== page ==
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The Town of Flower Mound v. EagleRidge Operating, LLC

Court of Appeals of Texas, Second District, Fort Worth

August 22, 2019

The Town of Flower Mound, Texas; The Zoning Board of Adjustment for The Town of Flower Mound, Texas; and The Oil & Gas Board of Appeals for The Town of Flower Mound, Texas, Appellants
v.
EagleRidge Operating, LLC, Appellee

          On Appeal from the 431st District Court Denton County, Texas Trial Court No. 18-9622-431

          Before Sudderth, C.J.; Gabriel, J., and Wallach, J. [1]

          MEMORANDUM OPINION

          MIKE WALLACH JUDGE

         This is an interlocutory appeal from the issuance of a temporary injunction authorized by Texas Civil Practice and Remedies Code section 51.014(a)(4). See Tex. Civ. Prac. & Rem. Code Ann. § 51.014. For the reasons stated below, the temporary injunction issued by the trial court is reversed and the case is remanded to the trial court.

         I. SUMMARY OF THE FACTS

         In December 2012, Appellee EagleRidge Operating, LLC, assumed operation of a number of oil and gas wells located in the Town of Flower Mound, Texas (the Town). Appellee agreed to conduct all drilling, completing, and producing well operations of the previously approved permits for those wells. Appellee subsequently assumed operations of additional wells by permit transfer. A byproduct of Appellee's oil and gas operations is wastewater, which is removed from the well sites by tanker truck to storage or treatment facilities.

         Prior to Appellee initially assuming operation of the wells, the Town had enacted Section 34-422(g) of the Code of Ordinances ("the Ordinance"), which provided:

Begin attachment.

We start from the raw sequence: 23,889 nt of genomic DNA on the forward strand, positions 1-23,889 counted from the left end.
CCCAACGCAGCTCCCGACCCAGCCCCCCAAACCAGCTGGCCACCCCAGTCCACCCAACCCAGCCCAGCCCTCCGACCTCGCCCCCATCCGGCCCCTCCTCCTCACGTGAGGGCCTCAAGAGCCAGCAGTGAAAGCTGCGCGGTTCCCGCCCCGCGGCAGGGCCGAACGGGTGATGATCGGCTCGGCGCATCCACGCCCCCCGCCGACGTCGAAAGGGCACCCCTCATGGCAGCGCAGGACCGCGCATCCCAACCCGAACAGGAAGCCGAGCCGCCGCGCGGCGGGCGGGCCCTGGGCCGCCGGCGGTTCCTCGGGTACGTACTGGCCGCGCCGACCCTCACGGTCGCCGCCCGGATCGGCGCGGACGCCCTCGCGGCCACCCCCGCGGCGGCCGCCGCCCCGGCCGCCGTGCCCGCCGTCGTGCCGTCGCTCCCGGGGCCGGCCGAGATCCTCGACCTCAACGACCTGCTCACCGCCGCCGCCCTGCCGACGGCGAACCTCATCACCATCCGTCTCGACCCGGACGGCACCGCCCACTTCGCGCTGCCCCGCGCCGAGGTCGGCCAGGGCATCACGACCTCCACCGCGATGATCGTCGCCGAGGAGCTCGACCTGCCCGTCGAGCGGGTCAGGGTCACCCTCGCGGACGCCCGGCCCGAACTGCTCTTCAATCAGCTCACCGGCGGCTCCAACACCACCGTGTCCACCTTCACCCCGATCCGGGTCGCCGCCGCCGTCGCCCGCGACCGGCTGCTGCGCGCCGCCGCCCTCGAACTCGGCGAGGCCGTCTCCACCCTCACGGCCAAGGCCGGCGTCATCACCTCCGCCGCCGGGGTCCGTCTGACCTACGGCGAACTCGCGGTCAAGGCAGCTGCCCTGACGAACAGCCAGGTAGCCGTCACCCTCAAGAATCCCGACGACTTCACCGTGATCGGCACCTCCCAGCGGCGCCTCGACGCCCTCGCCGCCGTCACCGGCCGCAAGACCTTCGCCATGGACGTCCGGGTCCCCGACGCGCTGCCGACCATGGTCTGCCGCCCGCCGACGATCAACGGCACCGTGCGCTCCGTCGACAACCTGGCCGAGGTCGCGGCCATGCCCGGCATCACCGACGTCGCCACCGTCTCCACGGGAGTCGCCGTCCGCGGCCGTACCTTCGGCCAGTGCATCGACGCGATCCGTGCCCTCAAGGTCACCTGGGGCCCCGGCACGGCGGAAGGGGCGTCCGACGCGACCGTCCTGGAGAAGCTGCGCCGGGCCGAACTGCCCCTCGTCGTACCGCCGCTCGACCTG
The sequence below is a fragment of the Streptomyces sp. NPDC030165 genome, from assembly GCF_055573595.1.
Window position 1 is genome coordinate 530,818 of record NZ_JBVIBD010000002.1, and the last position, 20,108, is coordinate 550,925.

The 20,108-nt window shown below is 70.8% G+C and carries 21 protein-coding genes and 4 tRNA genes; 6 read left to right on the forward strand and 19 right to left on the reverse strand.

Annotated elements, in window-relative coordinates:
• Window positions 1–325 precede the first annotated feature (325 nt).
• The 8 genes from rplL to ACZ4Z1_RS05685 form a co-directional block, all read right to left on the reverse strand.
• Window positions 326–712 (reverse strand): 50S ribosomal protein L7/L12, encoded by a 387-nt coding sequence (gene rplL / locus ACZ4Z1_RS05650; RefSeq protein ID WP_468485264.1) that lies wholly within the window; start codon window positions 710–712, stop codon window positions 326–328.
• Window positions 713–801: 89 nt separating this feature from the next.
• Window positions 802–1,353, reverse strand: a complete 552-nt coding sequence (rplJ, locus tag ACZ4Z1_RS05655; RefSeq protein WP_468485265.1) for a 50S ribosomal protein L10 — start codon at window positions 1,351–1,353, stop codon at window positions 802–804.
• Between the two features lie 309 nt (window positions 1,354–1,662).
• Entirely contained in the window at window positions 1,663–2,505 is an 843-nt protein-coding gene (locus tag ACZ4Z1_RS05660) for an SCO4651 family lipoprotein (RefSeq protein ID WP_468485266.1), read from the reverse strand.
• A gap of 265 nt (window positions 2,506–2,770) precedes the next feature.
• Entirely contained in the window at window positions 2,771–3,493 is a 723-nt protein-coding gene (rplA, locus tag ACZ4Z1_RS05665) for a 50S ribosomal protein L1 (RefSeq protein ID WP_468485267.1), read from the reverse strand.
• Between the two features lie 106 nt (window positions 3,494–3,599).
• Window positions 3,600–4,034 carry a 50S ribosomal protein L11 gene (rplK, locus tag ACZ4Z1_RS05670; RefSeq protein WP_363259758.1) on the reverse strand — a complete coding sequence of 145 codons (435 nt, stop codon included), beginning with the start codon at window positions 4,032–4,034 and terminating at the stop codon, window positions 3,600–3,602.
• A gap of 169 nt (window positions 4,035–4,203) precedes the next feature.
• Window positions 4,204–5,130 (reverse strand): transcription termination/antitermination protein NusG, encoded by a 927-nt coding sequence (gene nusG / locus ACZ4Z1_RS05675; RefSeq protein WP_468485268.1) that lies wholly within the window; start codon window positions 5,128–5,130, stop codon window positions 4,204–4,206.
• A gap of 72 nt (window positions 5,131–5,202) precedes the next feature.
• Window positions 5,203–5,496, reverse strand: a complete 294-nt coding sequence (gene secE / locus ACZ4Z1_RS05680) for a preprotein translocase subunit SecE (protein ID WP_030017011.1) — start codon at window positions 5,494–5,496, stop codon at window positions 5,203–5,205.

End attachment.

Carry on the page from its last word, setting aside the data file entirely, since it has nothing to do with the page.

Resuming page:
Work hours for oil and gas well permits. Site development, other than drilling, shall be conducted only between 7:00 a.m. and 7:00 p.m. Monday through Friday and between 9:00 a.m. and 5:00 p.m. on Saturday. Truck deliveries of equipment and materials associated with drilling and/or production, well servicing, site preparation and other related work conducted on the well site shall be limited to the same work hour restrictions identified above except in cases of fires, blowouts, explosions, and any other emergencies or where the delivery of equipment is necessary to prevent the cessation of drilling or production. The operator may request a variance from the oil and gas board of appeals, pursuant to section 34-432 of this article.

         Flower Mound, Tex., Code of Ordinances § 34-422(g) (2019). The Ordinance was enacted, in part, because "natural gas drilling and production operations involve or otherwise impact the Town's environment, infrastructure[, ] and related public health, welfare[, ] and safety matters[.]" Flower Mound, Tex., Ordinance 29-11 (July 18, 2011). It was also expressly stated that the purpose of such regulations in the Code of Ordinances was "to protect the health, safety and general welfare of the public; minimize the potential impact to property and mineral rights owners[;] protect the quality of the environment[;] and encourage the orderly production of available mineral, oil, and gas resources." Flower Mound, Tex., Code of Ordinances § 34-416 (2019). The Town first enacted the Ordinance in 2003. From its initial operation of oil and gas wells in Flower Mound until approximately August 2018, Appellee complied with the Ordinance with the exception of a single incident. Specifically, Appellee complied with the Ordinance by hauling away wastewater during the hours required by the Ordinance. In fact, Appellants did not become aware that Appellee had an issue with the Ordinance's work-hours restriction until May 2018.

         In 2018, Appellee filed three separate actions with the Town's Zoning Board of Adjustments ("BOA") and the Town's Oil & Gas Board of Appeals ("OGB"). First, Appellee requested a variance to the Ordinance from the OGB to permit the removal of wastewater from gas well sites outside the hours established in the Ordinance.

         Second, Appellee appealed to the BOA and OGB the determination by Town staff that the Ordinance applied to the collection and hauling of wastewater, arguing in part that the Ordinance does not apply to such activities.